Scottish – Irish – Celtic
Events honoring Celtic roots and practices have long been popular. From the stirring cry of the bag pipe to the gown of formal tartan and kilt, wedding events based upon facets of Celtic custom can provide enduring memories. Elements of these wedding celebrations can consist of part or every one of the following:
Anam Cara - Literally, the Hearts Partner, this practice is a one-of-a-kind ceremony celebrating the production of a timeless love forever more. This celebration of the components; to the Celts the 4 aspects Earth, Fire, Water and Air were the structures on which a successful connection were built.
This practice was adapted as Christianity moved right into the Celtic lands and continues to be a terrific means to include loved ones in your ceremony.
Handfasting - A ceremony dating back right to classical times, Handfasting is a practice of marriage prior to the availability of rings and also rare-earth elements. The couple would take an item of fabric or rope and before their families and friends, state their love and intent by stating a few words and binding themselves with each other symbolically with the cordage. It is from this custom we still refer to marriage as "tying the knot".
Oathing Stone -- Exactly what better place to put the promises of a life time and eternity than in the heart of a stone? The oathing stone is held by the couple while their promises are recited, then in some practices is thrown right into a deep body of water to hold those promises for evermore. Today that stone may be kept as a remembrance of this special day.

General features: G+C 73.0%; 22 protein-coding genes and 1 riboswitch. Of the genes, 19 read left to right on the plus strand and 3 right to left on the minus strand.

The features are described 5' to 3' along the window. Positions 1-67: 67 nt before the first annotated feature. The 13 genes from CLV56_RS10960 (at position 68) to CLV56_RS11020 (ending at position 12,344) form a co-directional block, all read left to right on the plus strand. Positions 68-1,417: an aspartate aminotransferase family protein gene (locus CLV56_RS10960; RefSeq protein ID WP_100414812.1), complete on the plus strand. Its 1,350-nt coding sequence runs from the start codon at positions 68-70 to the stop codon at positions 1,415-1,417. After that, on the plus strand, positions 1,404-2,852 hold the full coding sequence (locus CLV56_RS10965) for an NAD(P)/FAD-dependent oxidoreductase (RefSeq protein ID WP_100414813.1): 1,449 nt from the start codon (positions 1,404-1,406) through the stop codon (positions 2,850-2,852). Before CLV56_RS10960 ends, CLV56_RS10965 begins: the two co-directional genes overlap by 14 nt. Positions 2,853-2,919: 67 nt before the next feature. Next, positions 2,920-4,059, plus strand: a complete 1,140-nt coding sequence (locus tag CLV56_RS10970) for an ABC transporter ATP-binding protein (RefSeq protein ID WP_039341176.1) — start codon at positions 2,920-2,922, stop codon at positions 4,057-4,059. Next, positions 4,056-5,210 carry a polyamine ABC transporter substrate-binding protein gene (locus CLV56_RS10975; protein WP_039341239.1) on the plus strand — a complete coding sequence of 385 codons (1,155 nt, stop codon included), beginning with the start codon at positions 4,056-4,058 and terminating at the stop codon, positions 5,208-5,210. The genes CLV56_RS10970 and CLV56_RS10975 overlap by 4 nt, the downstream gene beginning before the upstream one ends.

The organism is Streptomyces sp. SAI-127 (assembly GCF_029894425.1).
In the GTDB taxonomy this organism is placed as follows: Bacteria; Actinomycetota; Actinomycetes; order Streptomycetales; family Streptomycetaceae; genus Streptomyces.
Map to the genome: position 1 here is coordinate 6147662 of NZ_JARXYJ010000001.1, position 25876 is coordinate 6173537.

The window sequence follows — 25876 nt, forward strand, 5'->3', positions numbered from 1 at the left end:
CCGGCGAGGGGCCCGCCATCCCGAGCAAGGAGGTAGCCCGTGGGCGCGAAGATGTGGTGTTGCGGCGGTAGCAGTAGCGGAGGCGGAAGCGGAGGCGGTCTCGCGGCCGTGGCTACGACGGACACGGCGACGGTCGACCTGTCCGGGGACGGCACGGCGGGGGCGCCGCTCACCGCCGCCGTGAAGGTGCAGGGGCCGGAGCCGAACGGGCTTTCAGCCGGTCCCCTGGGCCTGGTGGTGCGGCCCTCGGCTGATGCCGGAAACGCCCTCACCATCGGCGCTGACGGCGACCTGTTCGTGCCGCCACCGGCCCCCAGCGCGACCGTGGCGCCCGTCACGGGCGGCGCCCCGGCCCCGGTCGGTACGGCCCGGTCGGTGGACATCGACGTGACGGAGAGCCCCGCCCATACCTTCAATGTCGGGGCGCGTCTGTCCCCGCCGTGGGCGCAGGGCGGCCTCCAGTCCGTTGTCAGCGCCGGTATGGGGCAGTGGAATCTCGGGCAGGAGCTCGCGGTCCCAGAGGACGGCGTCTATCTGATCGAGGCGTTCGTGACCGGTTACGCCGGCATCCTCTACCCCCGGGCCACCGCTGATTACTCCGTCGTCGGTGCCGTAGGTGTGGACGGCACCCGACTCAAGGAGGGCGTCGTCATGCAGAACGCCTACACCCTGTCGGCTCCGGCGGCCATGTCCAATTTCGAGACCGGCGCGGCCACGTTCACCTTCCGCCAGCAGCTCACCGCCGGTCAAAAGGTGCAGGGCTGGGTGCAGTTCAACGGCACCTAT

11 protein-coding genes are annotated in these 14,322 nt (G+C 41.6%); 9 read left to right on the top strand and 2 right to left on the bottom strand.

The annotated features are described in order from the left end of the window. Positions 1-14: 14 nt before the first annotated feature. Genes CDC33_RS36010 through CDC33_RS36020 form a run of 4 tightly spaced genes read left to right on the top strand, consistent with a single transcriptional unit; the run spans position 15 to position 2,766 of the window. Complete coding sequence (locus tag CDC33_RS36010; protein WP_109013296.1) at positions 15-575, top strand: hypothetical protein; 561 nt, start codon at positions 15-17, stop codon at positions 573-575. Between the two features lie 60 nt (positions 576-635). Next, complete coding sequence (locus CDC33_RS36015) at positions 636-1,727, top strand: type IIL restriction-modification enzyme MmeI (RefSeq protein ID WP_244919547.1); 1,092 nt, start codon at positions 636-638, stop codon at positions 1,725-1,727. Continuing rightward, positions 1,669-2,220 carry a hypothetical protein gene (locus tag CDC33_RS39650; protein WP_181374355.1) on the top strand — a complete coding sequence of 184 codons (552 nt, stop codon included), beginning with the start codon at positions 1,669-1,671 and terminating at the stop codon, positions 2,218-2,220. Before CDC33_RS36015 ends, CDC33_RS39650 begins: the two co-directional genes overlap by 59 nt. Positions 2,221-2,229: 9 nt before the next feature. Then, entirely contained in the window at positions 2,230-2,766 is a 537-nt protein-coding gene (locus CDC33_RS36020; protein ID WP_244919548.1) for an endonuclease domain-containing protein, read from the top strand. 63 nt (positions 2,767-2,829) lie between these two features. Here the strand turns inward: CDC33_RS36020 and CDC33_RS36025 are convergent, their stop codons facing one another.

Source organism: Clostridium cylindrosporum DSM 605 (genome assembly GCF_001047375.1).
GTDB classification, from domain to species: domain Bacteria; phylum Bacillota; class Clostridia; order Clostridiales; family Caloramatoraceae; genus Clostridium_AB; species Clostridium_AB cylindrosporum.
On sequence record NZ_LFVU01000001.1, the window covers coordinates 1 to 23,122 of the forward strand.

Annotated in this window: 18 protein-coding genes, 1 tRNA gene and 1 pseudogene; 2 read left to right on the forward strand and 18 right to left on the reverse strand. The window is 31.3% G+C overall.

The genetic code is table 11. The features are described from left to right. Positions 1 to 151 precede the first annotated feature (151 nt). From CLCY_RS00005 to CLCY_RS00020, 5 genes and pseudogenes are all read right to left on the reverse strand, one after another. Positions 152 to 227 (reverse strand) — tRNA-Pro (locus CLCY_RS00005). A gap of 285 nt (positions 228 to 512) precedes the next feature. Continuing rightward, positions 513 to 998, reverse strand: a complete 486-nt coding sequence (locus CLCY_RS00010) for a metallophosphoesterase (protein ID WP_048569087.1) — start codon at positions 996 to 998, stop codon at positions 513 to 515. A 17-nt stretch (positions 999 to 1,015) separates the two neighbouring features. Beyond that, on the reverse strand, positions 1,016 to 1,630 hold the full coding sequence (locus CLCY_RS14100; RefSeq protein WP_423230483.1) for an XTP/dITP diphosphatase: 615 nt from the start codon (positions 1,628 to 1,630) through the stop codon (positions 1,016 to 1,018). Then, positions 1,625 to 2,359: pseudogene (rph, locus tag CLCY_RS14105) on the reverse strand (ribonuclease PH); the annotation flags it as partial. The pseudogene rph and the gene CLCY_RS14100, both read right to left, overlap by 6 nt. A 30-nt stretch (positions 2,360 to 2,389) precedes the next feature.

The Quaich - Originally crafted from timber the twin handled Quaich was a Scotsman's canteen, mess kit and also drinking cup rolled right into one. King James of Scotland provided his betrothed Anne of Denmark a Quaich as a symbol of his love for her during the wedding, from that point on the Quaich has been called the "loving cup". This lovely ceremony communicates the true blessings of Kith and also Kin to the couple.
Pinning of the Tartan
Pinning of the Tartan - A bride is officially accepted into the bridegroom's family through this ceremony. Normally the oldest woman member of the bridegroom's family gives a swatch of the household 's Tartan to the new bride indicating she is now linked into all the doings of the clan.
The presentation of the family sword - The martial roots of the Celtic peoples revolved around the protection of hearth and home. This ceremony is the recognition of the male participants of the new bride's family members that they too now have a brand-new connection and also a new brother in arms.
At Life's Minutes wedding celebrations we can provide comprehensive assistance on Celtic/Scottish/Irish events, from building of the event to the final true blessing in Gaelic we can help you develop the day of your desires ...
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